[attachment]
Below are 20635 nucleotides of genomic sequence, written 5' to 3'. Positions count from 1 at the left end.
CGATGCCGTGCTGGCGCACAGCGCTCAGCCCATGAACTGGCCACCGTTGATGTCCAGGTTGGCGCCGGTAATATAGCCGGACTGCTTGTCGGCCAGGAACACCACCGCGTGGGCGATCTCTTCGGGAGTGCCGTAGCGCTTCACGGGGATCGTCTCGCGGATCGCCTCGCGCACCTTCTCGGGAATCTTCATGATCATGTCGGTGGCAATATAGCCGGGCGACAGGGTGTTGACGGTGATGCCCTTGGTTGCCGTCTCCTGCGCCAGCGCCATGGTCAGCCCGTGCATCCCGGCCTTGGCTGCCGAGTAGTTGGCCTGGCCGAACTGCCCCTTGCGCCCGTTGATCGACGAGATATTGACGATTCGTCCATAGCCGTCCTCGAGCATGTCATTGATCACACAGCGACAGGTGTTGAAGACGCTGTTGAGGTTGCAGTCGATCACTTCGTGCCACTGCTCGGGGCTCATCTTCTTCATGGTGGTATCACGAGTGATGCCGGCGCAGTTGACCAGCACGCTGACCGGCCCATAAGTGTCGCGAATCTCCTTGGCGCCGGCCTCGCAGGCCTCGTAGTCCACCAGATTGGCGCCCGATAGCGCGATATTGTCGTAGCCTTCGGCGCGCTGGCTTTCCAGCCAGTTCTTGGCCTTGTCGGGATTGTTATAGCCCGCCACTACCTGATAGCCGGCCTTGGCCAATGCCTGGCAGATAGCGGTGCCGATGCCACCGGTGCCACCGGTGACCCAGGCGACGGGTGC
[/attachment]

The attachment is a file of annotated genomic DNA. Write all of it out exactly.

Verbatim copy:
Below are 20635 nucleotides of genomic sequence, written 5' to 3'. Positions count from 1 at the left end.
CGATGCCGTGCTGGCGCACAGCGCTCAGCCCATGAACTGGCCACCGTTGATGTCCAGGTTGGCGCCGGTAATATAGCCGGACTGCTTGTCGGCCAGGAACACCACCGCGTGGGCGATCTCTTCGGGAGTGCCGTAGCGCTTCACGGGGATCGTCTCGCGGATCGCCTCGCGCACCTTCTCGGGAATCTTCATGATCATGTCGGTGGCAATATAGCCGGGCGACAGGGTGTTGACGGTGATGCCCTTGGTTGCCGTCTCCTGCGCCAGCGCCATGGTCAGCCCGTGCATCCCGGCCTTGGCTGCCGAGTAGTTGGCCTGGCCGAACTGCCCCTTGCGCCCGTTGATCGACGAGATATTGACGATTCGTCCATAGCCGTCCTCGAGCATGTCATTGATCACACAGCGACAGGTGTTGAAGACGCTGTTGAGGTTGCAGTCGATCACTTCGTGCCACTGCTCGGGGCTCATCTTCTTCATGGTGGTATCACGAGTGATGCCGGCGCAGTTGACCAGCACGCTGACCGGCCCATAAGTGTCGCGAATCTCCTTGGCGCCGGCCTCGCAGGCCTCGTAGTCCACCAGATTGGCGCCCGATAGCGCGATATTGTCGTAGCCTTCGGCGCGCTGGCTTTCCAGCCAGTTCTTGGCCTTGTCGGGATTGTTATAGCCCGCCACTACCTGATAGCCGGCCTTGGCCAATGCCTGGCAGATAGCGGTGCCGATGCCACCGGTGCCACCGGTGACCCAGGCGACGGGTGC